kitchen pantry

Where did this evocative phrase originate?

The Origins of the “Country House Kitchen”

June. 2024

Few phrases evoke the warmth, charm, and rusticity quite like “country house kitchen.” It conjures images of crackling hearths, copper pots, and the tantalising aroma of homemade pies wafting through a sunlit room. But where did the evocative phrase “country house kitchen” originate?

Food has been cooked in a kitchen-like space since the discovery of fire, but as romantic as “Country House Kitchen” may be, cooking in the country did not happen in a lofty room, with a walk-in pantry, state of the art Miele appliances and an Everhot or Aga as a focal point.

Country House Kitchen

To trace the roots of the “country house kitchen,” we must journey back through time, to an era when homes were not just shelters but hubs of sustenance and community.

In medieval Europe, kitchens were often separate structures, catering spaces bustling with servants, situated away from the main house due to fire hazards.

However, with the passage of time and advancements in architecture, kitchens gradually migrated indoors, evolving into integral parts of domestic life.  The grandest example of all being Hampton Court Palace Kitchens.

The kitchen of the country house in its earliest form was often a separate building from the main residence. It was typically a large, utilitarian space with a hearth for cooking over an open flame. Cooks prepared meals for the household, using ingredients sourced from the estate's gardens and farms.

A kitchen dining table in a country house kitchen

The term “country house kitchen” gained prominence during the Renaissance period, a time marked by a renewed interest in the pastoral lifestyle and a celebration of the natural world.

The kitchen, once relegated to the domain of servants, emerged at the end of this period as a focal point for country estate houses; the country kitchen that approximates to what we see today was found in the very farmhouses built by wealthy landowners.

The concept of the “country house kitchen” transcended geographical boundaries, permeating literature, art, and cultural discourse. In the writings of Jane Austen, lavish descriptions of estate kitchens offer glimpses into the daily rhythms of domestic life, from bustling servants preparing elaborate feasts to intimate conversations over simmering pots.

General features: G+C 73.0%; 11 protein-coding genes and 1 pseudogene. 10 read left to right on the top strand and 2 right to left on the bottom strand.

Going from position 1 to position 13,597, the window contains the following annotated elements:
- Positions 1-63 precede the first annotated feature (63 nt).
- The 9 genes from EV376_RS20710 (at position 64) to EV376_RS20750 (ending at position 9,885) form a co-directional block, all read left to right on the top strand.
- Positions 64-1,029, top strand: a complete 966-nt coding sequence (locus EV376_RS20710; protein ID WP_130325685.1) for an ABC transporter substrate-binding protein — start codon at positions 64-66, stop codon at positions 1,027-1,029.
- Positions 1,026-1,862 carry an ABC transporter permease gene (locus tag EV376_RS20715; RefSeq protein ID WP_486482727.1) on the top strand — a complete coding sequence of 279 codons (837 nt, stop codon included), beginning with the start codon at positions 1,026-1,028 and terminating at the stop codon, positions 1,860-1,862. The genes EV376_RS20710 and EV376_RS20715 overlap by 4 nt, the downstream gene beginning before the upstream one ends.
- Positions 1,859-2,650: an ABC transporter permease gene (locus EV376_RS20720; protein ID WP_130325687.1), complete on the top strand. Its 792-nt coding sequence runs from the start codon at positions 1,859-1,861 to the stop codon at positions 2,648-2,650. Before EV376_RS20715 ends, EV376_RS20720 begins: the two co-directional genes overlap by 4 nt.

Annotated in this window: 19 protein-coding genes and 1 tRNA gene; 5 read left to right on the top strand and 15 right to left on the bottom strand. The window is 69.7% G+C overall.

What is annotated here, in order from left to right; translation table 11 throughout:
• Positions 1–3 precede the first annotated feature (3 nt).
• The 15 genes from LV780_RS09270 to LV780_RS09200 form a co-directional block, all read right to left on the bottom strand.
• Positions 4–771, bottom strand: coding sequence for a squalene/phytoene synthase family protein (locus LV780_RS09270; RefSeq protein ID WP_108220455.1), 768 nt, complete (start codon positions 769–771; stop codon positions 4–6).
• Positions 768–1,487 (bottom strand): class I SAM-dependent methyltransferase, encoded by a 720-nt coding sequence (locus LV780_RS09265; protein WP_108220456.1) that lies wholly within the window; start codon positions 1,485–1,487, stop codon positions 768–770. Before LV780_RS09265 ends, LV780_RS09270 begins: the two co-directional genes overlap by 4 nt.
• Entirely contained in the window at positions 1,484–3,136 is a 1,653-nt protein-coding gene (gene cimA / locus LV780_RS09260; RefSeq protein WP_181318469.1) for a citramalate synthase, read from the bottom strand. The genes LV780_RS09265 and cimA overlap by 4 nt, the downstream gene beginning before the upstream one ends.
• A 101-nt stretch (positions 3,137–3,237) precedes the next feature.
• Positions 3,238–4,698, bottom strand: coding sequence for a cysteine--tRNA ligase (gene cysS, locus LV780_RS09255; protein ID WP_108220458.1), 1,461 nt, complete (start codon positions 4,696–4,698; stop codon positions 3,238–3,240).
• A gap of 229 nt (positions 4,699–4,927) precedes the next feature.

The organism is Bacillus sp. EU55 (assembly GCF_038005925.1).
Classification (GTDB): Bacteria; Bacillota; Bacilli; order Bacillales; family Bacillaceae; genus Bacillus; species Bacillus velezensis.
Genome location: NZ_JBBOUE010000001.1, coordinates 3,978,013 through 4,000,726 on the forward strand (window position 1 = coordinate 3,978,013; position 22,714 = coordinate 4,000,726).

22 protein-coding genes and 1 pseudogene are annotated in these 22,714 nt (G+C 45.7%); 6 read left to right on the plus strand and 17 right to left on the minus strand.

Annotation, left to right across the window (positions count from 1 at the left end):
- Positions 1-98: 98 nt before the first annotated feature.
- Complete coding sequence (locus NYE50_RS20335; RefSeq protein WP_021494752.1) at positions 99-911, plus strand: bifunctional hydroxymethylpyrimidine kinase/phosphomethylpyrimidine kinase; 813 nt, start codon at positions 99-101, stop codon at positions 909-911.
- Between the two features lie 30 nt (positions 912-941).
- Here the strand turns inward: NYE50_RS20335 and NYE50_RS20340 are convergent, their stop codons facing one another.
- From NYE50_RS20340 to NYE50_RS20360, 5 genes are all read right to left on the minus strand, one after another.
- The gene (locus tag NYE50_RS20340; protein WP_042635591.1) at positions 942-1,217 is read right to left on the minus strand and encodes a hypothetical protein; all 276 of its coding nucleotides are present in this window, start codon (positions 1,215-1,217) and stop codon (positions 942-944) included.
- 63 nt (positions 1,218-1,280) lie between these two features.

Country house kitchen complete with chickens

With the advent of the Industrial Revolution, societal shifts ushered in a new era of domesticity. The rise of urbanisation and technological advancements reshaped the landscape of culinary practices, prompting a nostalgic longing for the pastoral idyll of yesteryears. The “country house kitchen” emerged as a symbol of authenticity and heritage, evoking sentiments of nostalgia and longing for simpler times.

As advancements in technology and design progressed throughout the 19th century, country house kitchens began to incorporate more sophisticated equipment such as cast iron stoves and copper pots. The layout of the kitchen evolved to include workstations for different tasks, such as baking, chopping, and preparing meats.

The introduction of electricity revolutionised country house kitchens. Electric stoves replaced traditional wood or coal-fired ones, making cooking more efficient and less labour-intensive. Refrigerators and other electric appliances began to appear, further streamlining food preparation and storage.

A country house kitchen with a green kitchen island

The mid-20th century saw significant changes in the design and function of country house kitchens. The rise of convenience foods and frozen meals led to the incorporation of modern appliances like microwave ovens and dishwashers. Kitchens became more than just places for cooking, evolving into social hubs where family members and guests could gather.

Ironically, some of the last places to receive a kitchen makeover have been country houses. More recently larger properties have a new generation of owners who have enlisted the help of skilled craftsmen who have remodelled, re-imagined and re-designed the back of house rooms to be fit for modern living as well as cooking.

A cooks table in a quintessential country house kitchen

The late 20th century and beyond witnessed a focus on aesthetics and luxury in country house kitchen design. High-end materials such as granite countertops and stainless steel appliances became popular, reflecting a desire for both functionality and style. Additionally, open-plan layouts became prevalent, blurring the lines between kitchen and living spaces.

Today the phrase “country house kitchen” encapsulates not just a physical space but a way of life—a homage to the timeless traditions and enduring allure of rural living. It invites us to slow down, savour the simple joys, and reconnect with the rhythms of nature and community that have sustained us for generations.

Modern country house kitchens are equipped with state-of-the-art appliances, smart technology, and sustainable features. From farmhouse sinks to custom cabinetry, today's kitchens seamlessly blend tradition with innovation, serving as the heart of the home for generations to come.

Country house kitchens may have been born out of nostalgia but today they are designed to meet the needs of contemporary living while honouring the rich culinary traditions of the past.  They offer a space that brings people together and makes preparing and eating food an enjoyable experience; savour every moment.

If you have a country house kitchen that you wish to discuss, please contact us


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Guild Anderson -


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